The examining committee, said Bhatt, first saw the film on May 18. Then, it “verbally conveyed” the information that the “committee members can’t arrive on a decision.” The CBFC intentionally didn’t give anything in writing because the producers “couldn’t go to the [Film Certification Appellate] Tribunal [FCAT] – that one recourse available to them.” The film then got stuck with the revising committee that imposed strange restrictions and still didn’t give an official list of cuts, so that the producers couldn’t exercise their rights. “This system is intentionally designed in such a way so that it can hold the producers at ransom,” he said. “In fact, the producers have got the list of cuts only two hours ago. The film is slated to release in nine days. You’ve to give the overseas delivery a week in advance. And the chairman of the censor board is an industry insider. He knows this.”
The CBFC was supposed to give an official list of cuts, in writing on June 6, said Kashyap, which they didn’t. On June 7, Udta Punjab’s producers sent a legal letter to the CBFC office, asking for a letter detailing the cuts, but they didn’t receive any. “In fact, we’ve a letter from the CBFC office, saying they received the legal letter,” Kashyap said. “Today we went to the high court, and after the first hearing, we got the letter of cuts,” he said. “We’re really running short of time. We immediately applied for FCAT, but the judge for FCAT is not available till the 16th,” a day before the film’s initial release date. “Anurag, this is intentional. They knew that the FCAT’s chairman is going on leave from the 1st,” Bhatt said. “They spoke to the people from FCAT and delayed the process so that you wouldn’t get the opportunity to approach them. This is a vicious move.”
The most troubling bit about this episode is the man controlling the CBFC at the moment, Nihalani. For the past year-and-a-half, Nihalani has constantly managed to stay in the news for all kinds of wrong reasons. This morning, he opened up about his reservations on Udta Punjab. “The movie, the way it is, cannot be cleared because it is against the guidelines of the CBFC to defame any person or community,” he said. Nihalani has been parroting and using the same guidelines to ban and squash any film that he deems fit. Using these guidelines the board refused a censor certificate to En Dino Muzaffarnagar less than a month ago (where just like the Udta Punjab case, the censor board officials used everything in their power to crush a film that spoke against the party in power).
Similarly, Kamal Swaroop’s documentary The Dance of Democracy — Battle for Banaras also found it difficult to get a certificate. Nihalani embarrassed himself further in the same interview, saying, “98% of the movie is in Punjabi. It’s not a Hindi film at all”; “it paints all Punjabis in a bad light”; “such a film will bring [a] bad name to the community present everywhere in the world.” Nihalani didn’t just have a problem with the human beings in the film. A dog in the film called Jackie Chan came under scrutiny, too. “We’ve asked them to take off Chan and call the dog just Jackie,” said a censor board member. If dogs could read, they would cry.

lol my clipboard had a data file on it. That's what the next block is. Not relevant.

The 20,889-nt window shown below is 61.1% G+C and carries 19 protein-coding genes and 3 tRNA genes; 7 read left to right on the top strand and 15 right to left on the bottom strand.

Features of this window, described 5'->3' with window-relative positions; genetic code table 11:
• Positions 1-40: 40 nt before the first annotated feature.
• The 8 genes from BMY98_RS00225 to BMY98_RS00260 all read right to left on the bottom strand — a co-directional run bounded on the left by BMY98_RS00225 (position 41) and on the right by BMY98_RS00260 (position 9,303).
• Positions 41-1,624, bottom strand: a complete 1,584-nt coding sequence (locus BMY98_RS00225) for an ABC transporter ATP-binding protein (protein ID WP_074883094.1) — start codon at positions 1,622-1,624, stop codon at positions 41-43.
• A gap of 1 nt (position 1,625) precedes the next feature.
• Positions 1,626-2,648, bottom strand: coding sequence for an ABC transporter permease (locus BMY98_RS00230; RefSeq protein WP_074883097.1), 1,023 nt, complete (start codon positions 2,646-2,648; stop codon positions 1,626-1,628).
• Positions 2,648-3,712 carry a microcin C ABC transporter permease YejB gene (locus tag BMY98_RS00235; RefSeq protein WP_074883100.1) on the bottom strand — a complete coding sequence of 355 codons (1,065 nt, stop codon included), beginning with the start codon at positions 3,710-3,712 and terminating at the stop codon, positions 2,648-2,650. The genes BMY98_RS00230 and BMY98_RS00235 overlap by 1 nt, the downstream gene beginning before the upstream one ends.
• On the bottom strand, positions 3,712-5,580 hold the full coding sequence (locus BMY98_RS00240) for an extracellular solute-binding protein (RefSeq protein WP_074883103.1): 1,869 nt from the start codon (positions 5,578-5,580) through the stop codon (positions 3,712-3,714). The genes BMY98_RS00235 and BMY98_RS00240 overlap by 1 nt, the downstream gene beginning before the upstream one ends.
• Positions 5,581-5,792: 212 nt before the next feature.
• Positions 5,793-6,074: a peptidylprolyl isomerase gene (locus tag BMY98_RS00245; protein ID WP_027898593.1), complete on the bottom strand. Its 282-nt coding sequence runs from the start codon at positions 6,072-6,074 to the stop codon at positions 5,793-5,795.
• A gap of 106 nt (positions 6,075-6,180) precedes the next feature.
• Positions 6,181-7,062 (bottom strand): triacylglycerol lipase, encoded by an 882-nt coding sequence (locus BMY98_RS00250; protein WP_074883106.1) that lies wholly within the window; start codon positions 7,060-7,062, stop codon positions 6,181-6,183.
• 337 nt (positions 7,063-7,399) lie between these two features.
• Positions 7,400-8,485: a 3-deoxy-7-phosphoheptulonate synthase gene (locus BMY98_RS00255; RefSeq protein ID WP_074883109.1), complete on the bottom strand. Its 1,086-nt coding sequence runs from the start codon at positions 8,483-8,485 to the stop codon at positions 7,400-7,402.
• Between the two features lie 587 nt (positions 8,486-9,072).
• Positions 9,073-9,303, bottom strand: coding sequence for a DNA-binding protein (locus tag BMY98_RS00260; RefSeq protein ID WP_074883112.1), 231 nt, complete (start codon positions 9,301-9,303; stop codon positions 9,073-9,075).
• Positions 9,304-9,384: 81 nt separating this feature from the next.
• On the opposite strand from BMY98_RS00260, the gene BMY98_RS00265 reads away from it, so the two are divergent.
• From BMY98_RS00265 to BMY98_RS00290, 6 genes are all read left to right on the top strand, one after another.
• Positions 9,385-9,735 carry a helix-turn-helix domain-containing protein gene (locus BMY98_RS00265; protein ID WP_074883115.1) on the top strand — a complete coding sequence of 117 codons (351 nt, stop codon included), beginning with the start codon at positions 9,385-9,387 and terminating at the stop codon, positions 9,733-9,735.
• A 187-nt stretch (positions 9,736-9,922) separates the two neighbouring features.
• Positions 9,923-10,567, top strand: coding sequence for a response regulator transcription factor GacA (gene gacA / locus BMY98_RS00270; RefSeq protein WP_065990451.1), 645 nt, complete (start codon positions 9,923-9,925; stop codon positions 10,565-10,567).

Nihalani, of course, didn’t just stop at that. He then did what he’s most known for: He cracked a few jokes – all unintentional, of course.
In another interview, published later, he said, “Mr Kashyap is like a child being denied a toy”; “how is the film a work of fiction when it is naming every major town in Punjab from Amritsar to Tarn Taran as a drug den?” And it just got better, “Almost every line that Shahid Kapoor speaks is filled with the most explicit abuses and gaalis (expletives) that even I hadn’t heard. We said ok let him abuse when his character is under the influence of drugs. But why should he speak like that when normal?”
But clearly even this wasn’t the worst. Nihalani also said that he had “heard” that Kashyap “had taken money from the Aam Aadmi Party (AAP)” to show Punjab in poor light.
Nihalani has made this issue political, because it is a political issue, and the CBFC is a politicised space. Punjab goes to election early next year. Drug abuse is indeed a major problem plaguing the state. However, the leaders of the Shiromani Akali Dal, ruling Punjab in coalition with the Bhartiya Janta Party, think otherwise. In February 2016, Sukhbir Singh Badal, Punjab’s deputy chief minister, said that there were only “16,000 drug addicts” in the state, citing the Punjab Opioid Dependence Survey (PODS), conducted by the Society for Promotion of Youth and Masses and the All India Institute of Medical Science (AIIMS). The actual numbers, as reported by the same survey, are 15 times higher. The PODS report states that the estimated number of opioid drug addicts in Punjab is 2.32 lakh (and this just includes the population dependent on it; the opioid users in the state are around 8.6 lakh) – around six times the world average (considering people in the age group 15-64).
So the simple question is this: How can you take a man like Nihalani seriously? And yet, he must be taken seriously because he gets to decide the number of times “Punjab” should be uttered in a film like Udta Punjab; he gets to decide the duration of kisses in our films; he gets to decide that homosexuality is unsuitable for public viewing; he gets to decide, on our behalf, what is right, and what is wrong.
The CBFC, over the past-year-and-a-half, has been allowed to run unchecked under Nihalani’s regime. Its previous victims have been filmmakers and producers with limited clout and appeal, but that’s not the case with Udta Punjab. Because this film is backed by two big production houses, Balaji Motion Pictures (which is also distributing the movie) and Phantom Films, which include such names as Ekta Kapoor and Kashyap; it features not only Bollywood stars, Shahid Kapoor, Alia Bhatt and Kareena Kapoor, but also one of the leading actors in the Punjabi film industry, Diljit Dosanjh. If the CBFC has its way one more time, this time, then the story ends here. A good fight at least deserves a good ending.